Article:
Lindsay Uittenbogaard CommScrums from The Netherlands

Hmmm.  Well aside from the fact that you NEVER know what is around the corner, here goes:

1) Business schools start to put 2 and 2 together to see that no matter how good communicators are at ‘representing their industry’, ‘stating their business case’ and ‘measuring their outcomes’ – they’re not going to get sponsorship if leaders don’t really get it.  Communication learning makes it on the management school curriculum.

2) The whole communication piece starts moving into its own function (if it isn’t there already) because the internal and external pieces have got to go together.  Any HR / Sales / General Management influence on the direction of communication becomes seen as more of a hinderance than a home.

3) Some Senior Internal Comms veterans start moving out of the profession because the past 10 – 20 years emergence of internal communication – and all of its hopes and aspirations – is settling into a more permanent state of realism that may not be such an interesting battle to keep fighting.  However, these movers are finding that they’re making pretty good leaders now…  surprise, surprise!

Best wishes for 2011 folks.  Mike – over to you…

Mike Klein – Commscrum Janteloven

Am feeling a bit battle-weary at the moment, which is tempering my usual optimism:

1) I see strong signs of cultural retrenchment in 2011 – with the WikiLeaks controversy serving as a clarion call to those who want to roll back all the technology, transparency and interactivity that we have started to take for granted.  Some practitioners will be in for a very tough 3-6 months until business realises the world has truly changed.

2) At the same time, the idea of social and tribal communication, my personal hobby horse as well as a way of looking at informal communication as driver or inhibitor of change, will gain currency – even in management circles.  Impacts will not only include enhanced roles for clued-in comms pros, but also the opening of other “people fields” like diversity and knowledge-management to communication pros.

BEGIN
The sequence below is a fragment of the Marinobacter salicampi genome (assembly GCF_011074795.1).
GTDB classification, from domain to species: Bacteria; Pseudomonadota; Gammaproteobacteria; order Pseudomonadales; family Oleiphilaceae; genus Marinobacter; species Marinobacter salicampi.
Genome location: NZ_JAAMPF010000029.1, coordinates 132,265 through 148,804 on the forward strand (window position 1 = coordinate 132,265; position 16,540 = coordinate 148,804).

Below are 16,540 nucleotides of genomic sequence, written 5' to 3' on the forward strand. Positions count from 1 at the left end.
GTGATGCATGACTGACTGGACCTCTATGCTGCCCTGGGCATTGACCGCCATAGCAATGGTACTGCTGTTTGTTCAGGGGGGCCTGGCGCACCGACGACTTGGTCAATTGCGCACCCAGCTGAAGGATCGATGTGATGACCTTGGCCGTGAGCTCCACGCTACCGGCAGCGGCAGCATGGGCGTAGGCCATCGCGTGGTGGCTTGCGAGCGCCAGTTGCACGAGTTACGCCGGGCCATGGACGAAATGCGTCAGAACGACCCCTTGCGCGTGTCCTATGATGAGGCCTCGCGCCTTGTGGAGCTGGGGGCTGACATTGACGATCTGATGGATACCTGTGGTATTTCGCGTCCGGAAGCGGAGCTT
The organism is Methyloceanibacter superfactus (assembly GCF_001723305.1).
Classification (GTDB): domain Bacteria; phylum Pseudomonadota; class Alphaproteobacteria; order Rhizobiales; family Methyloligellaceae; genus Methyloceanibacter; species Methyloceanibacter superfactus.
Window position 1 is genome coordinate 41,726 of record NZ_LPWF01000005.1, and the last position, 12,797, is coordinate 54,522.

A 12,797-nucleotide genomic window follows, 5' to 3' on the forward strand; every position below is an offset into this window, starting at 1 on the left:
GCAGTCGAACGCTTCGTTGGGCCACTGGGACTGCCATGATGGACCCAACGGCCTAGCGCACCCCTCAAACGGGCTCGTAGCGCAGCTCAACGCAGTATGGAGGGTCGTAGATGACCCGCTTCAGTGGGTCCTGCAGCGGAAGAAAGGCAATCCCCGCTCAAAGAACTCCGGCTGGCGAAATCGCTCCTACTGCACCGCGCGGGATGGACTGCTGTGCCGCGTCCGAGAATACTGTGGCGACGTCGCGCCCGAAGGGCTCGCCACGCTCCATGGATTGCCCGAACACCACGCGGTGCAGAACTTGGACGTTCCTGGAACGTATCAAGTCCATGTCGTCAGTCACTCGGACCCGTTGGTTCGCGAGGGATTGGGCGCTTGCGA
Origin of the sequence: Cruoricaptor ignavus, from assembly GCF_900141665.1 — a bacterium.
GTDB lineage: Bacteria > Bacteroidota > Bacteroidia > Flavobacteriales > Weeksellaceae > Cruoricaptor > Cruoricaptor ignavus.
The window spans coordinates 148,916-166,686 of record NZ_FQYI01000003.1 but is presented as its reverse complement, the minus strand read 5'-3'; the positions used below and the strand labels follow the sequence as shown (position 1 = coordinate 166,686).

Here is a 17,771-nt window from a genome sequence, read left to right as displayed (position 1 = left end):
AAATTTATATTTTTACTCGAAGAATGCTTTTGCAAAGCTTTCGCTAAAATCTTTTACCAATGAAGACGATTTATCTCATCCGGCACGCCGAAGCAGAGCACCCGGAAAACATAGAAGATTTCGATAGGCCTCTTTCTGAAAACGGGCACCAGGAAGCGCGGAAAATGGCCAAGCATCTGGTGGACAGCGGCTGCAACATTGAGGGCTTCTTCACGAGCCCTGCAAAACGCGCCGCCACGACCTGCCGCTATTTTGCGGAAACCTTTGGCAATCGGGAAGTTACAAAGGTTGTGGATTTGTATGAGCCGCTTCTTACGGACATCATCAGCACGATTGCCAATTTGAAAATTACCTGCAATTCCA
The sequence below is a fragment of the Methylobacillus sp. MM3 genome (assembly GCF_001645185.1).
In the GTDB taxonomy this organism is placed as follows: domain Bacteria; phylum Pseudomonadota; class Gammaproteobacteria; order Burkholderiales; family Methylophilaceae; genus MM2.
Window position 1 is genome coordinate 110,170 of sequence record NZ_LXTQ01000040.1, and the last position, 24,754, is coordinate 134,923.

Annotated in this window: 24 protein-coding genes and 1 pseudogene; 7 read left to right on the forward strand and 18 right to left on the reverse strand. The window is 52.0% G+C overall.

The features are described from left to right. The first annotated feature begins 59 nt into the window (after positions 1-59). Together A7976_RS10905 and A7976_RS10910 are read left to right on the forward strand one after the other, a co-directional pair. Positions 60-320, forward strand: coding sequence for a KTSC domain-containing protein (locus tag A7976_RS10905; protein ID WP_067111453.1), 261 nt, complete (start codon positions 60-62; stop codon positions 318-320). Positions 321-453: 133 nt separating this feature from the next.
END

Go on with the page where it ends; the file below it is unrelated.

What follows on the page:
3) While I don’t necessarily believe that Sustainability will be the banner all companies raise in 2011, I do think organisations will start getting more real about “raison d’etre”–not just in terms of mission (what they do) and not really vision (who we want to be), but more “who they are”.  Expect some evolution in this space.

And…as the last worder here, a meta trend:

Anger.  Political anger is at extreme levels throughout the West.  Even in 5% unemployment Denmark there’s a “throw the bums” out drumbeat as elections approach.  Recent political violence in Europe and  the anger-swilling Tea Partiers in the US highlight a trend with real organisational implications.    Most of those rioters and Tea Partiers are pissed off, and they work some where.  And chances are, politics aren’t the only thing they are angry about these days.

Best – and hopeful – wishes for 2011 from the Land of the Missing Sun.